As soon as I walked out of the cinema the images of Bombay Beach and its inhabitants were flashing in my mind. Alma Har’el has truly captured the essence of a remote American backwater, in the heart of the Californian desert. Rusty old boats strewn on the shoreline, dusty trailer parks with old oil-rigs mere blips on the horizon and everyone “hanging” around.. its hard not to imagine this place as a modern-day western town.
Bombay Beach orientates around three unforgettable characters, the first is called Red – captivating, with a true zest for life, the elderly ex-oil rig worker turned divorcee swans about the place, selling cigarettes and drinking. His opinions are somewhat questionable, he is most definitely a racist but also an optimist, referring to life as a “habit” and refusing to say “good-bye” because it is too definite and life in Bombay Beach is anything but that. These words have a resounding impact on the other two protagonists, one of them, CeeJay, is an African American football player wanting to be the first in his family to go to college. He left LA to escape gangs who claimed his cousin and admits that whilst there isn’t much to do in Bombay Beach he prefers it to getting into trouble. The last character is Benny Parrish, a young boy who suffers from both hyperactive and bipolar disorder. His parents, while perhaps severely misguided on how to live, (they were in prison for blowing up explosives and building what would appear to be a training camp – they claimed it was just for fun) do appear to love and cherish each of their children. Benny suffers from taking an extensive cocktail of medications, isolating and distancing him from his fellow class-mates and friends. His witty remarks are nothing short of genius from a child, rendering him completely loveable. His charm and charisma resounds through the screen, in short he’s the son you’d love to have or the brother you’d dream of.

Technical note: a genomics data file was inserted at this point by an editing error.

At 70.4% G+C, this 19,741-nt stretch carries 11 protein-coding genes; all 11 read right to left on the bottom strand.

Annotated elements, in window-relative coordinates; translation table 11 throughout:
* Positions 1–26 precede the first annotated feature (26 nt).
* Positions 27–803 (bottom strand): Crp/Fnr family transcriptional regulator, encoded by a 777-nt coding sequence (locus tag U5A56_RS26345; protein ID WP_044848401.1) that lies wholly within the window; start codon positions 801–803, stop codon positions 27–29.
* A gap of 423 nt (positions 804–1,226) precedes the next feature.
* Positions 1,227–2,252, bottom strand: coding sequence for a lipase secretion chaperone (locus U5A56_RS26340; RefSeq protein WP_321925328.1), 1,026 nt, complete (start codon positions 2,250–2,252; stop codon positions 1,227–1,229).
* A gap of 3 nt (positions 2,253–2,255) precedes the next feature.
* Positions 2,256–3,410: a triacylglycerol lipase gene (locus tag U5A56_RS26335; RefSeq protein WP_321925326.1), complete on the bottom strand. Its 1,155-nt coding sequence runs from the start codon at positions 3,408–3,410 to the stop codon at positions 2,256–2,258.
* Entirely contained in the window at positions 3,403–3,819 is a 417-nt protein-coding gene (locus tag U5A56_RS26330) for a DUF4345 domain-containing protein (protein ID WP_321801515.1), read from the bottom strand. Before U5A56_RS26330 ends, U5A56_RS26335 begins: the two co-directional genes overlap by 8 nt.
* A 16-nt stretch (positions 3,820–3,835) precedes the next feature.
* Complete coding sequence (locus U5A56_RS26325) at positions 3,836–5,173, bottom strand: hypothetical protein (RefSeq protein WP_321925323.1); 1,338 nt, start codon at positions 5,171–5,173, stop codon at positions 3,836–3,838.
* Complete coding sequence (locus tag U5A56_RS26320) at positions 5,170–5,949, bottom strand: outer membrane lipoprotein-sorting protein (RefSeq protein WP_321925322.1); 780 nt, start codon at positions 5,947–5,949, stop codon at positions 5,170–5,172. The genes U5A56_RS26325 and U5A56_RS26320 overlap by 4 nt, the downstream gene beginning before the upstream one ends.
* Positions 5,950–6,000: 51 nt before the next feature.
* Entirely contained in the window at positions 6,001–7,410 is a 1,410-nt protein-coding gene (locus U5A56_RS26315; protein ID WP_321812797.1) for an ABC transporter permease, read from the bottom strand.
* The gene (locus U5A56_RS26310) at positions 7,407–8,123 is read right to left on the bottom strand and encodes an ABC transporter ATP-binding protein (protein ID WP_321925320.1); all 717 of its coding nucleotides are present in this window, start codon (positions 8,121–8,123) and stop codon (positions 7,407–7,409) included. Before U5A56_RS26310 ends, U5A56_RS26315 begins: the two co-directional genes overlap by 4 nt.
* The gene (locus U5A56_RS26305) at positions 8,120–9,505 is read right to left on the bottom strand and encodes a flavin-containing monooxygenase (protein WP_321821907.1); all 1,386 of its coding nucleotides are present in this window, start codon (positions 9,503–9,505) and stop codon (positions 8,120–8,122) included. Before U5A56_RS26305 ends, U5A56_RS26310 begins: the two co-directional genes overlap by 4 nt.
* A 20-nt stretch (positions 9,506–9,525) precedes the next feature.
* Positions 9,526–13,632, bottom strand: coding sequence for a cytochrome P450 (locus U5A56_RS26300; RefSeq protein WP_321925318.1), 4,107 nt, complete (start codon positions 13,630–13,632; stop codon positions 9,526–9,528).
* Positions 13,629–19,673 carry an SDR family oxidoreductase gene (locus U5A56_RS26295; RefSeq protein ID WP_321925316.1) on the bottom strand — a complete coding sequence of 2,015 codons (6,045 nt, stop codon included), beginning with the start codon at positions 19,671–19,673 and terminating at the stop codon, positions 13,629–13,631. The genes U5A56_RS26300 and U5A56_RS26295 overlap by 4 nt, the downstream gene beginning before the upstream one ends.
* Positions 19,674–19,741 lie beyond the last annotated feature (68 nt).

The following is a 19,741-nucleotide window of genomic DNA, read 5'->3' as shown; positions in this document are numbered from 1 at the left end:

To disagree with Red, one thing is definite. The definite sense of community that enraptures the audience, where people live together in peace, protected from a harder modern-day world. Here in Bombay Beach, people who live in dire poverty rejoice and come together, to eat drink and be merry. They commemorate the dead, give thanks to God and rally round when someone becomes sick. They experience an existence that few of us can only dream of, the closest we’ll get is 90 minutes on a chair at the Broadway Cinema, Nottingham.
Tom is a budding film reviewer, hell bent on providing informed opinions on the latest movie releases to those who need them, whether they like it or not.